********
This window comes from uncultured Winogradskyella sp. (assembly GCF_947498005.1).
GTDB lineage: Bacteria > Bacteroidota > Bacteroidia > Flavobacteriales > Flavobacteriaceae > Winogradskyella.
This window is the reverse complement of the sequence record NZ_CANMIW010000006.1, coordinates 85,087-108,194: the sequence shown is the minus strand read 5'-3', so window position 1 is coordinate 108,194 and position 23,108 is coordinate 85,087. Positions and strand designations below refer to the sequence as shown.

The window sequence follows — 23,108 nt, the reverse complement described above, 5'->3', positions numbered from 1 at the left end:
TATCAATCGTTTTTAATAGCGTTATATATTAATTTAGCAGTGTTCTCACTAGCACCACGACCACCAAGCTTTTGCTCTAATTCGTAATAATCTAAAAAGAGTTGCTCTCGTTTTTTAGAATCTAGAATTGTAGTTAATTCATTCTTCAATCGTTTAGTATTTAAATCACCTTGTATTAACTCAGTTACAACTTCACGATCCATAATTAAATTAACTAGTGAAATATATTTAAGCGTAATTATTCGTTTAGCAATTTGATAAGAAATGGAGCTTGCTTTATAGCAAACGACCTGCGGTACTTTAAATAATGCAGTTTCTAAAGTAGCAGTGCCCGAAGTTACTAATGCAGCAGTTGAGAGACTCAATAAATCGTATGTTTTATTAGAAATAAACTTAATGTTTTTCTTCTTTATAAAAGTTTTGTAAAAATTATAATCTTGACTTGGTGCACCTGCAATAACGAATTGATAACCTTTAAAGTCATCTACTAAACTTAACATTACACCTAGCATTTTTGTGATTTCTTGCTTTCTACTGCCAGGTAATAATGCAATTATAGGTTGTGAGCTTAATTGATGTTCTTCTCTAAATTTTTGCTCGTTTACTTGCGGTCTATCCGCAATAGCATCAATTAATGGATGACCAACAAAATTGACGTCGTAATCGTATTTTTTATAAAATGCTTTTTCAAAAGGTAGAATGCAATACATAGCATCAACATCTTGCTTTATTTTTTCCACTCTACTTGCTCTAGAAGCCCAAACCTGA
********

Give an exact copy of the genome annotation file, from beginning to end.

This window comes from uncultured Winogradskyella sp. (assembly GCF_947498005.1).
GTDB lineage: Bacteria > Bacteroidota > Bacteroidia > Flavobacteriales > Flavobacteriaceae > Winogradskyella.
This window is the reverse complement of the sequence record NZ_CANMIW010000006.1, coordinates 85,087-108,194: the sequence shown is the minus strand read 5'-3', so window position 1 is coordinate 108,194 and position 23,108 is coordinate 85,087. Positions and strand designations below refer to the sequence as shown.

The window sequence follows — 23,108 nt, the reverse complement described above, 5'->3', positions numbered from 1 at the left end:
TATCAATCGTTTTTAATAGCGTTATATATTAATTTAGCAGTGTTCTCACTAGCACCACGACCACCAAGCTTTTGCTCTAATTCGTAATAATCTAAAAAGAGTTGCTCTCGTTTTTTAGAATCTAGAATTGTAGTTAATTCATTCTTCAATCGTTTAGTATTTAAATCACCTTGTATTAACTCAGTTACAACTTCACGATCCATAATTAAATTAACTAGTGAAATATATTTAAGCGTAATTATTCGTTTAGCAATTTGATAAGAAATGGAGCTTGCTTTATAGCAAACGACCTGCGGTACTTTAAATAATGCAGTTTCTAAAGTAGCAGTGCCCGAAGTTACTAATGCAGCAGTTGAGAGACTCAATAAATCGTATGTTTTATTAGAAATAAACTTAATGTTTTTCTTCTTTATAAAAGTTTTGTAAAAATTATAATCTTGACTTGGTGCACCTGCAATAACGAATTGATAACCTTTAAAGTCATCTACTAAACTTAACATTACACCTAGCATTTTTGTGATTTCTTGCTTTCTACTGCCAGGTAATAATGCAATTATAGGTTGTGAGCTTAATTGATGTTCTTCTCTAAATTTTTGCTCGTTTACTTGCGGTCTATCCGCAATAGCATCAATTAATGGATGACCAACAAAATTGACGTCGTAATCGTATTTTTTATAAAATGCTTTTTCAAAAGGTAGAATGCAATACATAGCATCAACATCTTGCTTTATTTTTTCCACTCTACTTGCTCTAGAAGCCCAAACCTGA